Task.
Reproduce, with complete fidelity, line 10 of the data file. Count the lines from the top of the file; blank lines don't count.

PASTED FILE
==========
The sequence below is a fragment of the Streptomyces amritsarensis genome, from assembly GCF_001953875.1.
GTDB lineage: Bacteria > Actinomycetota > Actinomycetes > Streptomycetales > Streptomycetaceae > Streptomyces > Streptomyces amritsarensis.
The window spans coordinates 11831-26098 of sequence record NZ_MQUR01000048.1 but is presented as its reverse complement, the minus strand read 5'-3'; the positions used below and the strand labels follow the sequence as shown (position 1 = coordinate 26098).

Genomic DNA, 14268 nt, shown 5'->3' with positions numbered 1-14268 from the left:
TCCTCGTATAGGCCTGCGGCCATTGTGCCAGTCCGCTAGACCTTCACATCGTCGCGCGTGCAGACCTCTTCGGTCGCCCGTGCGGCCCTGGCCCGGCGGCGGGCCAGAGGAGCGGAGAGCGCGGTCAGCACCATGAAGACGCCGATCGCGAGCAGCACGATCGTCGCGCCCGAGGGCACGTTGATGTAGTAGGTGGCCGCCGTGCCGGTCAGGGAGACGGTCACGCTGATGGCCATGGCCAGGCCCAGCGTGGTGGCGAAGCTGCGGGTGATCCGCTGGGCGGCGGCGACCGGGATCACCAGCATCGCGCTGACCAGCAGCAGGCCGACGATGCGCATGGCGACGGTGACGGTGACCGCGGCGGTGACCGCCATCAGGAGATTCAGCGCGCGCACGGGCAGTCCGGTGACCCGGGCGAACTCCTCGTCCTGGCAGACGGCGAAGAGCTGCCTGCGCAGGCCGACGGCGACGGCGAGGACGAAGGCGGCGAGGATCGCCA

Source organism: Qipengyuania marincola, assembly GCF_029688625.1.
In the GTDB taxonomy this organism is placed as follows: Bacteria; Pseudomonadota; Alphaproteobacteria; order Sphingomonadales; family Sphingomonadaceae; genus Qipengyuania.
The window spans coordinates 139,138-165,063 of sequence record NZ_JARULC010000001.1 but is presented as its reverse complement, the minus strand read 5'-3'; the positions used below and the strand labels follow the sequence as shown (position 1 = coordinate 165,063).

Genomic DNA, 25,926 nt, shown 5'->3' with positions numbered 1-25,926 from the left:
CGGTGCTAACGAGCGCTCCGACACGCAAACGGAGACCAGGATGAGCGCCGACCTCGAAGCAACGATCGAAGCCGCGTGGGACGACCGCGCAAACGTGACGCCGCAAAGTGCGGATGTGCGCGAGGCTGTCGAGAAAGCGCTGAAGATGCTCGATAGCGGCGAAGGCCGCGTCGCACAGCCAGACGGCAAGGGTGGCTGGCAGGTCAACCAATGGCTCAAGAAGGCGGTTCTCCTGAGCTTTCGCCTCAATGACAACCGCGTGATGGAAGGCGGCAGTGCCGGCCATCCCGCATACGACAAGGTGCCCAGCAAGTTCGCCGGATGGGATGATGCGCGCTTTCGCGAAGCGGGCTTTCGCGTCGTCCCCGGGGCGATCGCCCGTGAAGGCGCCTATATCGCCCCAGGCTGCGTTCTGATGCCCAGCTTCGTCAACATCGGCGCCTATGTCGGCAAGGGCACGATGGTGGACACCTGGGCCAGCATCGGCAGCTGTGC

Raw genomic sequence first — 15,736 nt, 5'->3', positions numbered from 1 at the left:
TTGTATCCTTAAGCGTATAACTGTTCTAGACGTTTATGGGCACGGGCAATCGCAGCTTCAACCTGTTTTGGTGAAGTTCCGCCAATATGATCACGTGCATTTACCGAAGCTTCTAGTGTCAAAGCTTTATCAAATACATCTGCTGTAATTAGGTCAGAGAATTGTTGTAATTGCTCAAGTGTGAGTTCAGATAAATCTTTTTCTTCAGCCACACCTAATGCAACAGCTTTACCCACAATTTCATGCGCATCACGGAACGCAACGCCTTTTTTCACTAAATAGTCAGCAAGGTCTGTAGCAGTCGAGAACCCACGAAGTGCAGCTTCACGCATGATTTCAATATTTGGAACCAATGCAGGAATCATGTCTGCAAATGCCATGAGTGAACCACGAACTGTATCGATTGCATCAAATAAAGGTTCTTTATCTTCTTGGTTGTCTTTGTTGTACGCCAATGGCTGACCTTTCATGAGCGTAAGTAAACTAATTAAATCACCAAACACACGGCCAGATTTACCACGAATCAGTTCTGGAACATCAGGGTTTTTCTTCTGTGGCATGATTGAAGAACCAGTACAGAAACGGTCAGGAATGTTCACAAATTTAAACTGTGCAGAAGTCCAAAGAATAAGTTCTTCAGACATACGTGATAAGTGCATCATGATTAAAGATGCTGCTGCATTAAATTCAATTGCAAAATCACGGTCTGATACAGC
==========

CGGTGCTAACGAGCGCTCCGACACGCAAACGGAGACCAGGATGAGCGCCGACCTCGAAGCAACGATCGAAGCCGCGTGGGACGACCGCGCAAACGTGACGCCGCAAAGTGCGGATGTGCGCGAGGCTGTCGAGAAAGCGCTGAAGATGCTCGATAGCGGCGAAGGCCGCGTCGCACAGCCAGACGGCAAGGGTGGCTGGCAGGTCAACCAATGGCTCAAGAAGGCGGTTCTCCTGAGCTTTCGCCTCAATGACAACCGCGTGATGGAAGGCGGCAGTGCCGGCCATCCCGCATACGACAAGGTGCCCAGCAAGTTCGCCGGATGGGATGATGCGCGCTTTCGCGAAGCGGGCTTTCGCGTCGTCCCCGGGGCGATCGCCCGTGAAGGCGCCTATATCGCCCCAGGCTGCGTTCTGATGCCCAGCTTCGTCAACATCGGCGCCTATGTCGGCAAGGGCACGATGGTGGACACCTGGGCCAGCATCGGCAGCTGTGC